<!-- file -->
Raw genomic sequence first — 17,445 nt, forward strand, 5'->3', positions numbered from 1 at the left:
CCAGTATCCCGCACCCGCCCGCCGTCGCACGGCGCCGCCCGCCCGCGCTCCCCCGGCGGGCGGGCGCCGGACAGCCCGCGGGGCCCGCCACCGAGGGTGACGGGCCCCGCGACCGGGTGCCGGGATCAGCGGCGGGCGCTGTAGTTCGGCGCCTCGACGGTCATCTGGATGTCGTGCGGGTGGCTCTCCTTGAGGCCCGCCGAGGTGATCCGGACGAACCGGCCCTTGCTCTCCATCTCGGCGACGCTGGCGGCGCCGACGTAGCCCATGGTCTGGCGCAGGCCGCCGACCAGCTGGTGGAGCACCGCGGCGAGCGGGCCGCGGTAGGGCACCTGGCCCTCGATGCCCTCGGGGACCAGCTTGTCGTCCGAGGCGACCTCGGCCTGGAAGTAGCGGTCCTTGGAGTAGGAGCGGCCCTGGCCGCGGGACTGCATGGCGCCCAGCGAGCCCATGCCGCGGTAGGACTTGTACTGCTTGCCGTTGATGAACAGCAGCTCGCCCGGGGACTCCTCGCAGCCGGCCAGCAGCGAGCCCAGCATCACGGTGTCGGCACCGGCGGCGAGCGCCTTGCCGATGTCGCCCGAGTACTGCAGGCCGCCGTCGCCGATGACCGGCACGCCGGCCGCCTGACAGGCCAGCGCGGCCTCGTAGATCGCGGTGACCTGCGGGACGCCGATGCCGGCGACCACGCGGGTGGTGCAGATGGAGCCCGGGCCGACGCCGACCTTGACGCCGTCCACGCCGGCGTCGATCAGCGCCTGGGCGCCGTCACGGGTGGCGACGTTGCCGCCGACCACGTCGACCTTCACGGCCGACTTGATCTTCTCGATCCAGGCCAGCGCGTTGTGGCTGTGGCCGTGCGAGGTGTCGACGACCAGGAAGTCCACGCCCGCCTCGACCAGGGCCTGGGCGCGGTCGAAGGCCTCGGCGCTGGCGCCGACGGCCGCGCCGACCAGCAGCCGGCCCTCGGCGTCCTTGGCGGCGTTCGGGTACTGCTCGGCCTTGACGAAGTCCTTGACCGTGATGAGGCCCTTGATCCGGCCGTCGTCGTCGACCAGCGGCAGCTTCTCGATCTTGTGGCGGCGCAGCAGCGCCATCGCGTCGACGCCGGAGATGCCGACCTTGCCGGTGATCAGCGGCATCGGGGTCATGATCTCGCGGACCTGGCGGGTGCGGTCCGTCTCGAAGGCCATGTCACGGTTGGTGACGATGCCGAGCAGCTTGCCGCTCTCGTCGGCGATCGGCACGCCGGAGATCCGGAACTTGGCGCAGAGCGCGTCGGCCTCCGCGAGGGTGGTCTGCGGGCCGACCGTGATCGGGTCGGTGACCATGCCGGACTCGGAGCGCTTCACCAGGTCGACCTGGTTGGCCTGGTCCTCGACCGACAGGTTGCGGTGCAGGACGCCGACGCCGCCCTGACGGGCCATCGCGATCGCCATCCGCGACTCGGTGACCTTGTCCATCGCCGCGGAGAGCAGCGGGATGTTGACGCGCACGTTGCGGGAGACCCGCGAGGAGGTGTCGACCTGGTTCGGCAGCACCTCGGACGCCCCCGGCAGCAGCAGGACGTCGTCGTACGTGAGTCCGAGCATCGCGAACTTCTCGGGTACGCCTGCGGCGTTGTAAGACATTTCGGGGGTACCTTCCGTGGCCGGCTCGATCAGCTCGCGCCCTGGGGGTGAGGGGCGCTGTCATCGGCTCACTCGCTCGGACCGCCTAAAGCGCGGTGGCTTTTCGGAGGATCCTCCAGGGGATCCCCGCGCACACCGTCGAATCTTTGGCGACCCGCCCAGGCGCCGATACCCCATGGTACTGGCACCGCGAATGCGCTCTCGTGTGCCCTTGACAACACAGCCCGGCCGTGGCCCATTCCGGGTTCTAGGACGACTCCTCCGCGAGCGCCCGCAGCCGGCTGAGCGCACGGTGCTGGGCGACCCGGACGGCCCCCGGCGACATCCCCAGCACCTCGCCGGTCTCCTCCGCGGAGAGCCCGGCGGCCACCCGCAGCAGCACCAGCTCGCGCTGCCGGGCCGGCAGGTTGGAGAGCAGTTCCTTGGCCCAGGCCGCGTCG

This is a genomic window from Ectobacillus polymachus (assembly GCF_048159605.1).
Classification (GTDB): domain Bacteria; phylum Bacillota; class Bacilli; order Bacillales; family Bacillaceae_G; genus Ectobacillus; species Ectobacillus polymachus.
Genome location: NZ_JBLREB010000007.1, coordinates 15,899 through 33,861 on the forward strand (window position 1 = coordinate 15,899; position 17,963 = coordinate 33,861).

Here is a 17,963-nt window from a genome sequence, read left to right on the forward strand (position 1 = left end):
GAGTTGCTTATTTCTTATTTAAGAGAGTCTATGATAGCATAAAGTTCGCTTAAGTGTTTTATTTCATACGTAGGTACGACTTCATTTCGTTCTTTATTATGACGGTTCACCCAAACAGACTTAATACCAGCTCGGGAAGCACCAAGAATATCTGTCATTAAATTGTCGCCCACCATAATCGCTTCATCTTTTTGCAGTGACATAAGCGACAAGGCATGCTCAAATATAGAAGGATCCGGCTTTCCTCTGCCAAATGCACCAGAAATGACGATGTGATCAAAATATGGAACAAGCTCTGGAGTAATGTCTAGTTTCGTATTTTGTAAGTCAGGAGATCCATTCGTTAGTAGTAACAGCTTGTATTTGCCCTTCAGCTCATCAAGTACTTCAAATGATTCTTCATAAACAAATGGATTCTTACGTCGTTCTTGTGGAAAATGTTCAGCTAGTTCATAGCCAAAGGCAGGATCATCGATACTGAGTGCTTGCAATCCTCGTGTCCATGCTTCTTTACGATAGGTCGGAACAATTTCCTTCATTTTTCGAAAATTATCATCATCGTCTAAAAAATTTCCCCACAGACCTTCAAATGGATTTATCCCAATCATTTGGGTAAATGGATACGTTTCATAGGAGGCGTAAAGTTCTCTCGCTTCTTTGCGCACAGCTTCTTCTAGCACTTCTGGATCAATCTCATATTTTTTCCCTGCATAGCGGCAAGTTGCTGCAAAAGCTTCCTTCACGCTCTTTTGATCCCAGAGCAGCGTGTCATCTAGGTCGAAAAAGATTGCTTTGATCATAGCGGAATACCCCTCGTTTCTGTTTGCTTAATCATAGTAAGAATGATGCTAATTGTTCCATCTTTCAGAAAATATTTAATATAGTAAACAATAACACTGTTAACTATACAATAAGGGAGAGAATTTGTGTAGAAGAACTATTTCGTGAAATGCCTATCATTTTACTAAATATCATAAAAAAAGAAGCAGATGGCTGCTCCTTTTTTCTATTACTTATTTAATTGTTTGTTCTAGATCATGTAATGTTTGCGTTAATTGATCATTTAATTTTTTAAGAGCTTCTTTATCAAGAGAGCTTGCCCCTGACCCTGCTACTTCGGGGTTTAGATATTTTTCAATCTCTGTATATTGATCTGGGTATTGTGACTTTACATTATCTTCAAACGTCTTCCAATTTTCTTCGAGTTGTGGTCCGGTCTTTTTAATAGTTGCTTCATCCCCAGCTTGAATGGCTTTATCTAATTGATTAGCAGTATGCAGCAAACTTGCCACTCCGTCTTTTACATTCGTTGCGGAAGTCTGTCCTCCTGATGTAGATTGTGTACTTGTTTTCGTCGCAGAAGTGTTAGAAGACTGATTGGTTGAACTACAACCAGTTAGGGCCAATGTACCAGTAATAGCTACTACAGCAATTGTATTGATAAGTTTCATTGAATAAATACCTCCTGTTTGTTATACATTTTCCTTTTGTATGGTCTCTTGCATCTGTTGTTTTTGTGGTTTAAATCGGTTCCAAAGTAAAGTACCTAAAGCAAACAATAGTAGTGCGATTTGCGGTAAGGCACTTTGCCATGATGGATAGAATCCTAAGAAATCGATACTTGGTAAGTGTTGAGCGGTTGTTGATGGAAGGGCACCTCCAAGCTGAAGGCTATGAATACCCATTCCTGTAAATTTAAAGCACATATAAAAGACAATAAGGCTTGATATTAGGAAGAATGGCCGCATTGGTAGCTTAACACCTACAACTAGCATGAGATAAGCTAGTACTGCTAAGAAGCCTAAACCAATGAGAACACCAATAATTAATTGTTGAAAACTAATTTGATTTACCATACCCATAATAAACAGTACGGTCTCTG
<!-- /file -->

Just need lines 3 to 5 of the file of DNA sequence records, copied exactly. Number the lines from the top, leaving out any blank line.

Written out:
This is a genomic window from Ectobacillus polymachus (assembly GCF_048159605.1).
Classification (GTDB): domain Bacteria; phylum Bacillota; class Bacilli; order Bacillales; family Bacillaceae_G; genus Ectobacillus; species Ectobacillus polymachus.
Genome location: NZ_JBLREB010000007.1, coordinates 15,899 through 33,861 on the forward strand (window position 1 = coordinate 15,899; position 17,963 = coordinate 33,861).